Memorial of St. Agnes, virgin and martyr
(Hebrews 5:1-10; Mark 2:18-22)
Fasting, a form of self-denial, has many purposes. During Lent people fast to show remorse for sins. Holy women and men fast to show their love for God. Fasting prepares athletes for training and competition. Doctors demand that patients fast before medical procedures.
In Scripture Jesus fasts before he goes out to proclaim the Reign of God. This fast is likely intended as a discipline preparing him for the rigors of mission. In the exercise he comes to realize that more than on anything else he depends on God. In today’s gospel, however, he tells the Pharisees that his disciples do not have to fast for the moment. He explains that now is their time for spirited fellowship. Fasting, he indicates, is more appropriate for mourning.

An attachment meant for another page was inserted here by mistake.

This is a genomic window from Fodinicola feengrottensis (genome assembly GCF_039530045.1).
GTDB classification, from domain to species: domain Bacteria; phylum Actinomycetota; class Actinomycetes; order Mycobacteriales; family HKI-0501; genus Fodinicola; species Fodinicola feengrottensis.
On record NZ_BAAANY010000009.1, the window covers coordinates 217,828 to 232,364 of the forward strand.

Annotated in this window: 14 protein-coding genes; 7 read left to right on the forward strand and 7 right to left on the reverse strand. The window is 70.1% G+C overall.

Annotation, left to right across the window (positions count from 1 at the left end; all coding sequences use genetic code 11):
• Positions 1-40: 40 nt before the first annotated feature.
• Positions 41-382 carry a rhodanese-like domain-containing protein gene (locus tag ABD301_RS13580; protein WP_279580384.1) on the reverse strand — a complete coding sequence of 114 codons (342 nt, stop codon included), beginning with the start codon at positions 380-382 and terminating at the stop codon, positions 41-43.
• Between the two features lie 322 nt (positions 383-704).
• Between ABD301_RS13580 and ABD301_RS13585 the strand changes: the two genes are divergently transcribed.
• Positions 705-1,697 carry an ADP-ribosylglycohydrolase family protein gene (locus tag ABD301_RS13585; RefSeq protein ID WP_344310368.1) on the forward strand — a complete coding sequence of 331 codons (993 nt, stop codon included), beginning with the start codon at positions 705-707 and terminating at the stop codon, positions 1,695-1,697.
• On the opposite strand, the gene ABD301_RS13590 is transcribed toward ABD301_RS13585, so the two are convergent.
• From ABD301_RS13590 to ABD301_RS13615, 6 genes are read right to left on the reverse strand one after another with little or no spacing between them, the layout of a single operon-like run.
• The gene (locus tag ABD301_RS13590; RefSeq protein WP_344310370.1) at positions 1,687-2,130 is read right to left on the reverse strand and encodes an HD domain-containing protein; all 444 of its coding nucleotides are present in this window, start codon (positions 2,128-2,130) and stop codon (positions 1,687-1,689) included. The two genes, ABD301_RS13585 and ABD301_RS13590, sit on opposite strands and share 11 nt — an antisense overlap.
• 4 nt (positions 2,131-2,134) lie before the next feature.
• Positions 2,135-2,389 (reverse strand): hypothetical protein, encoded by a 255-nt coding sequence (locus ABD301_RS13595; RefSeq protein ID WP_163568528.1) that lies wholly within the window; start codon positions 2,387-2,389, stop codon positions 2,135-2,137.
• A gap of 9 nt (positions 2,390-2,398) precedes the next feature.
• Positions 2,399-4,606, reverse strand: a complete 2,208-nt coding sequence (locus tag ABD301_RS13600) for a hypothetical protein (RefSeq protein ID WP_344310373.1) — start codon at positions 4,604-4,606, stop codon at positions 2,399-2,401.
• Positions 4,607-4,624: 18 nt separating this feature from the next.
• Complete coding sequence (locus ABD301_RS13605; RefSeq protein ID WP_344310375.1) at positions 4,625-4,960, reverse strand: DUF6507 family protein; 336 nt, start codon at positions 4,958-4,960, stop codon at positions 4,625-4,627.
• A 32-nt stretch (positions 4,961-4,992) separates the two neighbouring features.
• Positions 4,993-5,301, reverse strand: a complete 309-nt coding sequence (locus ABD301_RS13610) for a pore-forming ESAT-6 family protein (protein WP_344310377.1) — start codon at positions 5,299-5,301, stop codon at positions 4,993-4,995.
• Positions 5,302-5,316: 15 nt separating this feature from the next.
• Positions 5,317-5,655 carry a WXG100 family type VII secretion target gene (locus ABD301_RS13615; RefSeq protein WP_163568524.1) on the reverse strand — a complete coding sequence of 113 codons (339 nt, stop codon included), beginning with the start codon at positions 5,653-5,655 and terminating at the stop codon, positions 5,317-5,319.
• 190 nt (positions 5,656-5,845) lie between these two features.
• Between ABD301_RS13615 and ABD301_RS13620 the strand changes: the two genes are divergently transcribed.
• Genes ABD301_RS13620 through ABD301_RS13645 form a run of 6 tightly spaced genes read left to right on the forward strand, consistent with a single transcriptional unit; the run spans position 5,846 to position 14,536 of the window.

Unfortunately many people have abandoned the custom of fasting. Even the simple penance of meatless Fridays during Lent seems too much a burden for some. We should fast regularly by not eating for an extended period or by abstaining from food we particularly enjoy. In so doing we show not only our willingness to submit to God but also our love for Him.